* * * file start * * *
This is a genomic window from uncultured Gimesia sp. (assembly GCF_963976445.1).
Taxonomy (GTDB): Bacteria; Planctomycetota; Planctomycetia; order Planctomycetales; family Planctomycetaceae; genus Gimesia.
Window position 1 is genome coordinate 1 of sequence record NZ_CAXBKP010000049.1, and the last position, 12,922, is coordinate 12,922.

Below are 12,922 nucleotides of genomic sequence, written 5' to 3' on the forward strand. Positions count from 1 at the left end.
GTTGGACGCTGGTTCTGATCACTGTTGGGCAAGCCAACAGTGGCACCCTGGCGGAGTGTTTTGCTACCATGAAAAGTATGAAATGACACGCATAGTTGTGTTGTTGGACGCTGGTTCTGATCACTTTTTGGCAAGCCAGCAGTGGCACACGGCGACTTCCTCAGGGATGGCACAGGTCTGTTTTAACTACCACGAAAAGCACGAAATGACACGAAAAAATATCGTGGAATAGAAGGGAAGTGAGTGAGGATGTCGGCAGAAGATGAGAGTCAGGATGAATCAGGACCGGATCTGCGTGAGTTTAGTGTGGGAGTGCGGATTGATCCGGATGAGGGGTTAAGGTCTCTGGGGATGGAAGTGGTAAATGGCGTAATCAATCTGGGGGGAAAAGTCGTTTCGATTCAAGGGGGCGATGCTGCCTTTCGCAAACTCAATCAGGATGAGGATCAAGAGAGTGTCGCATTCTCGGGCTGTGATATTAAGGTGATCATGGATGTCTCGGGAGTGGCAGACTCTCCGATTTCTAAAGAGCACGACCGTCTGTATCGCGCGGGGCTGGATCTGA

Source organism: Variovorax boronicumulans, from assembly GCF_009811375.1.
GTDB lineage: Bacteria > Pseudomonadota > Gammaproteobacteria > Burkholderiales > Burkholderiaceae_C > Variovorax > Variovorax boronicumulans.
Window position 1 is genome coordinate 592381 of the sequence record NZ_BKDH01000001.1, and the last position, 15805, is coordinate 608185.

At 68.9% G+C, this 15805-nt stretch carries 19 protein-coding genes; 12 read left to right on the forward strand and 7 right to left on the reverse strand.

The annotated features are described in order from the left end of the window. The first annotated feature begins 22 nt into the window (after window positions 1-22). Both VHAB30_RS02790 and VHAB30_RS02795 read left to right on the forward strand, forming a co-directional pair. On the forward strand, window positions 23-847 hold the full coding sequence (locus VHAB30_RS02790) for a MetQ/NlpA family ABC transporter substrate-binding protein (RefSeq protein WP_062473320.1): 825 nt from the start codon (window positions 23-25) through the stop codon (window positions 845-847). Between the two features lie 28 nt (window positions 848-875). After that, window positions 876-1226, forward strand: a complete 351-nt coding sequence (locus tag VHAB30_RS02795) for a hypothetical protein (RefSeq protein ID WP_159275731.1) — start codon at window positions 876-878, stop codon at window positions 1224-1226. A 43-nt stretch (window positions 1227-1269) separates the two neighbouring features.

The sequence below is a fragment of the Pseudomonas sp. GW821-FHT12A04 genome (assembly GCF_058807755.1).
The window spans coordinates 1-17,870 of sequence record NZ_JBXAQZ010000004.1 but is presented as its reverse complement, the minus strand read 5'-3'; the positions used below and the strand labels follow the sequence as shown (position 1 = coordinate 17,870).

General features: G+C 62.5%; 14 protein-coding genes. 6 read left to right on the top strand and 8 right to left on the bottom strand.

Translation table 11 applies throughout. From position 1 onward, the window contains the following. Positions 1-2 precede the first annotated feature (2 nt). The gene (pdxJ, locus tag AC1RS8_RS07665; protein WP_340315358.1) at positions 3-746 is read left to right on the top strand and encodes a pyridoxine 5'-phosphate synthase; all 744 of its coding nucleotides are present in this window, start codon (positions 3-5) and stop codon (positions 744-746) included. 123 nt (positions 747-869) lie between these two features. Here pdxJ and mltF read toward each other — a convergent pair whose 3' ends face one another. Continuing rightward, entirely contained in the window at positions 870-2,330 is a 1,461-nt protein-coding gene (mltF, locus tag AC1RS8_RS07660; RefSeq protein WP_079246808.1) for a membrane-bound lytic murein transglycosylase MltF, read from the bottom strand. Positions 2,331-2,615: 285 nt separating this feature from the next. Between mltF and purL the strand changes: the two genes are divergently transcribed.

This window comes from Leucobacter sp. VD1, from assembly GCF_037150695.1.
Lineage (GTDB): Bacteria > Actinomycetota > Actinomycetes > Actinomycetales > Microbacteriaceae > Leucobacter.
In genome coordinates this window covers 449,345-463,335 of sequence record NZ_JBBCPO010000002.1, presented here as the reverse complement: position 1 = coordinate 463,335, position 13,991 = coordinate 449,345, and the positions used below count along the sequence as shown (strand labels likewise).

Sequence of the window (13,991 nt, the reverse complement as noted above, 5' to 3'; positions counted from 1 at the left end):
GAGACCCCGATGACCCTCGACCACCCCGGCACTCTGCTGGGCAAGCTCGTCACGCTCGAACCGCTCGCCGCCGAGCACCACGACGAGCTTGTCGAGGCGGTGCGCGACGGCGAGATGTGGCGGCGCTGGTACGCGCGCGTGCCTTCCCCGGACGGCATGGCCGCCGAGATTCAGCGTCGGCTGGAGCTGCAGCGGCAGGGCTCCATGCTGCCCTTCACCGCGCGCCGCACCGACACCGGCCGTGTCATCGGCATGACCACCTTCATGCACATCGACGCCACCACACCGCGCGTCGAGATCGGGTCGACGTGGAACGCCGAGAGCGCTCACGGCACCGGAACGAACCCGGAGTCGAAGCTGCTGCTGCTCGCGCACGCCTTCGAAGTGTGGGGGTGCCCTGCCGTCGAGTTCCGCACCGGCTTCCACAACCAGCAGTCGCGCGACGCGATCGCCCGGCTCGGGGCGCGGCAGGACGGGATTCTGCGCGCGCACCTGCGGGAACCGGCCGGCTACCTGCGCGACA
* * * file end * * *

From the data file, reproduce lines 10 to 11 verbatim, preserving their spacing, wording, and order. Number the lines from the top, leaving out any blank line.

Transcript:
The annotated features are described in order from the left end of the window. The first annotated feature begins 22 nt into the window (after window positions 1-22). Both VHAB30_RS02790 and VHAB30_RS02795 read left to right on the forward strand, forming a co-directional pair. On the forward strand, window positions 23-847 hold the full coding sequence (locus VHAB30_RS02790) for a MetQ/NlpA family ABC transporter substrate-binding protein (RefSeq protein WP_062473320.1): 825 nt from the start codon (window positions 23-25) through the stop codon (window positions 845-847). Between the two features lie 28 nt (window positions 848-875). After that, window positions 876-1226, forward strand: a complete 351-nt coding sequence (locus tag VHAB30_RS02795) for a hypothetical protein (RefSeq protein ID WP_159275731.1) — start codon at window positions 876-878, stop codon at window positions 1224-1226. A 43-nt stretch (window positions 1227-1269) separates the two neighbouring features.

The sequence below is a fragment of the Pseudomonas sp. GW821-FHT12A04 genome (assembly GCF_058807755.1).